Strategies for family and friends

Photo of two friends sitting on a couch (PantherMedia / CandyBox Images)

If a friend or someone in the family has depression, people are usually concerned and want to help, but often don't know how. We have collected some ideas about how you might help a person with depression.

Sadness is usually a normal and natural reaction. It occurs at any age, even in children and teenagers. It is not easy to tell if a sad mood has developed into an illness that might need treatment. Depression is still a taboo in our society, and many people don't like to talk about it. People with depression might be ashamed of their illness, and their friends and family might be too. But depression is an illness like any other.

A person who is depressed can feel very down and sad, and may sometimes feel desperate, unsure of themselves, and anxious. These feelings and negative thoughts usually don't go away on their own, and sometimes they get even worse. Depression often means not enjoying activities that you used to. Or in some cases not wanting to do anything at all and not seeing any way out.

This can be worrying for family and friends, leaving them feeling anxious and not knowing what to say or do. They often would like to help, but just don't know how. There isn't much research on the best ways for family and friends to help.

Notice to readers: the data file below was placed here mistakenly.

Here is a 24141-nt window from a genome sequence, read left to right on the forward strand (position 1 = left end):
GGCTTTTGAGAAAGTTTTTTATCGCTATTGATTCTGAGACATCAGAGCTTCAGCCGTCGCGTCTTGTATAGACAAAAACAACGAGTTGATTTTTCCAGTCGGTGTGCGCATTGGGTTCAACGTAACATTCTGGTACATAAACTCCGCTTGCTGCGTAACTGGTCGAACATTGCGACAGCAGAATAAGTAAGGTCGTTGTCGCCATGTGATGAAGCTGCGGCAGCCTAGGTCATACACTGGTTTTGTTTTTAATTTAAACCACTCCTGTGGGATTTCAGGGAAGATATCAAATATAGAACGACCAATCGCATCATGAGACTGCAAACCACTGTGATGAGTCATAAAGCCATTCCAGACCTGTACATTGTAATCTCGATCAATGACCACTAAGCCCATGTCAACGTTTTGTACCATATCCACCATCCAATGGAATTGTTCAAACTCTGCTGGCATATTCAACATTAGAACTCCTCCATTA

Here are some ideas and suggestions on how family and friends who are worried might help a person who is depressed:

  • Treat the person with respect
  • Be attentive and listen carefully
  • Use positive body language; doing so can affect the atmosphere and help people feel more comfortable during a conversation
  • Do not simply dismiss someone's feelings of guilt – they are often very real to the person
  • Accept the reality of the person's world
  • If the conversation becomes difficult or the person gets angry, do your best to stay calm, open and honest
  • Encourage and support the person in getting professional help – for example, help make doctors' appointments or go with them to counseling or therapy
  • Encourage the person to carry on with the chosen treatment
  • Take talk of suicide very seriously and find professional help
  • Help them not to make important decisions while they are depressed
  • Support the person by helping with their daily routine: getting exercise, eating regularly and having social contact. You might, for instance, regularly go for a walk together at a specified time
  • Be careful with well-meaning advice
  • Keep an eye on how other family members and friends are coping with the situation
  • Learn more about depression, such as what may cause it, how it might change over time, and what treatment options are available
  • Last but not least: look after yourself and if necessary talk about your own experiences and feelings with other friends, family members or specialists

It is important to know that every person is different and behaves differently, and also copes with things in their own way. So there are no general recommendations that will work for everyone.